Another day, another rambling appearance by Mark Sanford, another call for the embattled South Carolina governor to resign.
on Thursday cautioned against early release of any findings by the State Ethics Commission, which is investigating his travel and expenses. "It is not OK to short-circuit an ethics process to try and get the result you want," Sanford said. "If you go this route, then you're setting up a kangaroo court."
Commission officials say Sanford will have every opportunity to defend himself. Any possible impeachment proceedings would be separate from the investigation by the commission, according to legal experts.
While Sanford repeated his intention to remain in office until his term expires in January 2011, his fellow Republicans have other ideas. In a letter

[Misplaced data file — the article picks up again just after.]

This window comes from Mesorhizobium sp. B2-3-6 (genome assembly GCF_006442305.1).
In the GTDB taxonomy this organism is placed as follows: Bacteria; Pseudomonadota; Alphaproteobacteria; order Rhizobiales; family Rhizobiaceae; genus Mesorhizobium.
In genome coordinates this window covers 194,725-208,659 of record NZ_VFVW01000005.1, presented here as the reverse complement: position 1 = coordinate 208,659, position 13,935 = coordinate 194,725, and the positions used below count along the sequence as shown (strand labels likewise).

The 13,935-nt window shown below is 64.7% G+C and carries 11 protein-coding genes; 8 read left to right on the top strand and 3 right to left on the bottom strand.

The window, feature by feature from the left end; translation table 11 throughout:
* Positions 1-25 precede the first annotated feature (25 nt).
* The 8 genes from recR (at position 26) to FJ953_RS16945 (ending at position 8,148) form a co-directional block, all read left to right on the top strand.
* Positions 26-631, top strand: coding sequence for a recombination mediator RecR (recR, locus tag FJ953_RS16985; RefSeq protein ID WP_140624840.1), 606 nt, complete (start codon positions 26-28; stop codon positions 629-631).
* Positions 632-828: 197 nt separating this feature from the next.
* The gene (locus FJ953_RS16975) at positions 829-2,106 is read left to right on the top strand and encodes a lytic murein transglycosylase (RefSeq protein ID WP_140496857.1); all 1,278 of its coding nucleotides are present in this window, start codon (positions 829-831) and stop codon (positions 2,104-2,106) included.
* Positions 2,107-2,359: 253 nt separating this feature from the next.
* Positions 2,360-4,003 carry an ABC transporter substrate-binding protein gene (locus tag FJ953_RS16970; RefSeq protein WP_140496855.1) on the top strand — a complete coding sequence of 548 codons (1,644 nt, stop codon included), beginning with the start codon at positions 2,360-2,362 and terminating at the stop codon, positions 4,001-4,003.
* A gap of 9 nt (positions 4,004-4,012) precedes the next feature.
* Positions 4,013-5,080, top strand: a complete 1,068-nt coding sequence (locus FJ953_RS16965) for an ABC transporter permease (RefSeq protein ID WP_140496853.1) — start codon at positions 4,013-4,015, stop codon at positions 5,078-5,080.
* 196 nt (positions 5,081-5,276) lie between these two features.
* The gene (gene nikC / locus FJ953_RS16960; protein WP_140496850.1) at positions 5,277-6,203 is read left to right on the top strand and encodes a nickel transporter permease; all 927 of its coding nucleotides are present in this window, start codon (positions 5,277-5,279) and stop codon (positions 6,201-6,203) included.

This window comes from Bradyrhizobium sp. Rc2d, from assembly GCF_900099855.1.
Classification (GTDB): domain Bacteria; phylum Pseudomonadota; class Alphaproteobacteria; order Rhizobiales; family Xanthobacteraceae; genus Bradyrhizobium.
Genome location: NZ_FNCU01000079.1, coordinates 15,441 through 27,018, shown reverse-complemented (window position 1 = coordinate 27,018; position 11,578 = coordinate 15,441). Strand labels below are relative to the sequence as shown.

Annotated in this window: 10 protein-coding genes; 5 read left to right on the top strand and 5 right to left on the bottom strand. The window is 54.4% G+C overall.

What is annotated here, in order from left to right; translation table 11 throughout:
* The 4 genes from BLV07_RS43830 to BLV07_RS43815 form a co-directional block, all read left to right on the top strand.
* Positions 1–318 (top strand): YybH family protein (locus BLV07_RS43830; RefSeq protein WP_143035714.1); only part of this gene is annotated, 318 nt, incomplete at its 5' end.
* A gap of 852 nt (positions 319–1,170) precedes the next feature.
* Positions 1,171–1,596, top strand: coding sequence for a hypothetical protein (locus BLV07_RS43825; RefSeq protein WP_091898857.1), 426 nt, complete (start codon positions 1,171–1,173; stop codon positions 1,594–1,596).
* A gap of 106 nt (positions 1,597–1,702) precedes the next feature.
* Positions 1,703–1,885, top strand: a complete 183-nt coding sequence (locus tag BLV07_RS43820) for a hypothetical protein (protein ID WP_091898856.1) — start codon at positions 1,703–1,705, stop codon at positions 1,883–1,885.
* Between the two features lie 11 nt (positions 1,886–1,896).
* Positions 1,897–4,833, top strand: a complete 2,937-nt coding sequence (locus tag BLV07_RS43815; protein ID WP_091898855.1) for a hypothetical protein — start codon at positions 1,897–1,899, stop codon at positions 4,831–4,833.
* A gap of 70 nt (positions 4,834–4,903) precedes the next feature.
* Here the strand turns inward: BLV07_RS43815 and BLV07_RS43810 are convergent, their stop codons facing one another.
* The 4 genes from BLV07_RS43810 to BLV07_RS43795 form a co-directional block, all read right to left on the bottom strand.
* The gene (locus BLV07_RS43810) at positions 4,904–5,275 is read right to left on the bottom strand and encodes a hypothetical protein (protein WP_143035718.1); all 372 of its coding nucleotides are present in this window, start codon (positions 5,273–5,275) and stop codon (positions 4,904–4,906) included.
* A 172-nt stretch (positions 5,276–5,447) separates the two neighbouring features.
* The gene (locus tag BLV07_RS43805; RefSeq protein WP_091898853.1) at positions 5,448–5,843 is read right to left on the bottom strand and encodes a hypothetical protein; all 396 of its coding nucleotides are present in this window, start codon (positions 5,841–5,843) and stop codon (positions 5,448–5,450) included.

dated Sept. 10, state GOP Chairwoman Karen Floyd, "on behalf of the Executive Committee of the South Carolina Republican Party," requested Sanford's resignation:
"When we badly need to focus on job creation, economic development and other reforms, your actions have led to an atmosphere that makes it impossible for you to advance our state in a positive manner. Spending the rest of your administration on defense provides fodder for political opponents that damages the Party as a whole and our candidates individually."
Earlier in the week, Speaker of the South Carolina House Bobby Harrell, along with most House Republicans, asked Sanford to resign.